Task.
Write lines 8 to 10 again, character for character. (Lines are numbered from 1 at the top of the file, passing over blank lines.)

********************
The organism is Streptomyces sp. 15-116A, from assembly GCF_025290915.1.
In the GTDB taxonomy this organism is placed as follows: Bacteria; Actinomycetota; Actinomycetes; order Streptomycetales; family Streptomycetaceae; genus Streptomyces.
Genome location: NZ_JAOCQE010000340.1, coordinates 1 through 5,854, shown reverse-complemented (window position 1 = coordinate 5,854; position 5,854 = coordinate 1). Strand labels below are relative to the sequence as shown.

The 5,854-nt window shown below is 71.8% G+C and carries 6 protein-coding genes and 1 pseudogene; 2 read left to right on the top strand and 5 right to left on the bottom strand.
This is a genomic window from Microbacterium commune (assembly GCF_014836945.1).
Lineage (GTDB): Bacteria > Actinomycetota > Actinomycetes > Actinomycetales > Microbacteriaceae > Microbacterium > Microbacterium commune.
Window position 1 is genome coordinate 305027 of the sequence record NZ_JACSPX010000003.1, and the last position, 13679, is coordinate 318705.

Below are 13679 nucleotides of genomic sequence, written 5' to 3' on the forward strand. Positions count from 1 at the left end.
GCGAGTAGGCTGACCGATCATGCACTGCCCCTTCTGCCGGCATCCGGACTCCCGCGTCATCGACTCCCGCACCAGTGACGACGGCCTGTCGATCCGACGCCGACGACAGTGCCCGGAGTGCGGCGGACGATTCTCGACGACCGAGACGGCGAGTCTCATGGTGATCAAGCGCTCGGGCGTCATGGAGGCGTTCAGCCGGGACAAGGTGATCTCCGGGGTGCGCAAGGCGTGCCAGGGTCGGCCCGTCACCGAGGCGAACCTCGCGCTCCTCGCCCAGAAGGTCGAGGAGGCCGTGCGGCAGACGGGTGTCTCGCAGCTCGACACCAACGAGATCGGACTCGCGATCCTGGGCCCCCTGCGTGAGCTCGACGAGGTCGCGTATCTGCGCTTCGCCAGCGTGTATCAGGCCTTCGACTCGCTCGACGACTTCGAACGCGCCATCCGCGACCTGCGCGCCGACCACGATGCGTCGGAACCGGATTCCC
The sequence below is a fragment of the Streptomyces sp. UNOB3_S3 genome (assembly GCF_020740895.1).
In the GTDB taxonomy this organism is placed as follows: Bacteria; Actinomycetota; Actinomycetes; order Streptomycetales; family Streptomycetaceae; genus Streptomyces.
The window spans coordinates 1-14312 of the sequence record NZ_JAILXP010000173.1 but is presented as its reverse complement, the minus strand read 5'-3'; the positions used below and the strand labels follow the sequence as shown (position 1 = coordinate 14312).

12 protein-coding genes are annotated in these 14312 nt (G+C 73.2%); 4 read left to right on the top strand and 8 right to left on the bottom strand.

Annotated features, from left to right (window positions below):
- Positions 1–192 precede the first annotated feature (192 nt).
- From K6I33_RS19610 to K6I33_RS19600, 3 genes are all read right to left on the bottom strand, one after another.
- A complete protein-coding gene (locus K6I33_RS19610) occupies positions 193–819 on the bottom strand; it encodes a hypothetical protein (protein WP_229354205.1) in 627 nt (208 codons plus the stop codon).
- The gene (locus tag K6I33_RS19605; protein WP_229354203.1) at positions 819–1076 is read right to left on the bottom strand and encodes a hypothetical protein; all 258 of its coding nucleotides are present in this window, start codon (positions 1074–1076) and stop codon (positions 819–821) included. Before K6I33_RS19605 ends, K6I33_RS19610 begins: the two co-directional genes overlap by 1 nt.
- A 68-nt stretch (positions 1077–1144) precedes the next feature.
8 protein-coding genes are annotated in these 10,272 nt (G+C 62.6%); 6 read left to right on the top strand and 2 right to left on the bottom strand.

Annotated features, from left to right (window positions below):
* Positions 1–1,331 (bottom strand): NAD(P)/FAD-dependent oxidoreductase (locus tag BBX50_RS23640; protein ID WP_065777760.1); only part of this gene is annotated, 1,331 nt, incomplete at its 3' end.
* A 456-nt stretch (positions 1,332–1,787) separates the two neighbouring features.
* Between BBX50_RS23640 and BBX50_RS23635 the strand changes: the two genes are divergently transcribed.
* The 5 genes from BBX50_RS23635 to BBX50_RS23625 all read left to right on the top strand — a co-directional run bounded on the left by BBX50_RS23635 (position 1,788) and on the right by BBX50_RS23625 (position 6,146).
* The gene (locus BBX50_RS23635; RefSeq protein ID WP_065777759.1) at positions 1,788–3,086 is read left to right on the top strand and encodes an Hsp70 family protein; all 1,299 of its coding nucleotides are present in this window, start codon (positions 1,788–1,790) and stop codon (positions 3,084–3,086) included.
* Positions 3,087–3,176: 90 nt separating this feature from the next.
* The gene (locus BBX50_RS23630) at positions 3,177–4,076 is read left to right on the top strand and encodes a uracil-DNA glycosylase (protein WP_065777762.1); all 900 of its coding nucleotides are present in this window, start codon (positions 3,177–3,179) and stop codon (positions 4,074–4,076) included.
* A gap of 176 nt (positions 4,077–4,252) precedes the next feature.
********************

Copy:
Below are 13679 nucleotides of genomic sequence, written 5' to 3' on the forward strand. Positions count from 1 at the left end.
GCGAGTAGGCTGACCGATCATGCACTGCCCCTTCTGCCGGCATCCGGACTCCCGCGTCATCGACTCCCGCACCAGTGACGACGGCCTGTCGATCCGACGCCGACGACAGTGCCCGGAGTGCGGCGGACGATTCTCGACGACCGAGACGGCGAGTCTCATGGTGATCAAGCGCTCGGGCGTCATGGAGGCGTTCAGCCGGGACAAGGTGATCTCCGGGGTGCGCAAGGCGTGCCAGGGTCGGCCCGTCACCGAGGCGAACCTCGCGCTCCTCGCCCAGAAGGTCGAGGAGGCCGTGCGGCAGACGGGTGTCTCGCAGCTCGACACCAACGAGATCGGACTCGCGATCCTGGGCCCCCTGCGTGAGCTCGACGAGGTCGCGTATCTGCGCTTCGCCAGCGTGTATCAGGCCTTCGACTCGCTCGACGACTTCGAACGCGCCATCCGCGACCTGCGCGCCGACCACGATGCGTCGGAACCGGATTCCC
The sequence below is a fragment of the Streptomyces sp. UNOB3_S3 genome (assembly GCF_020740895.1).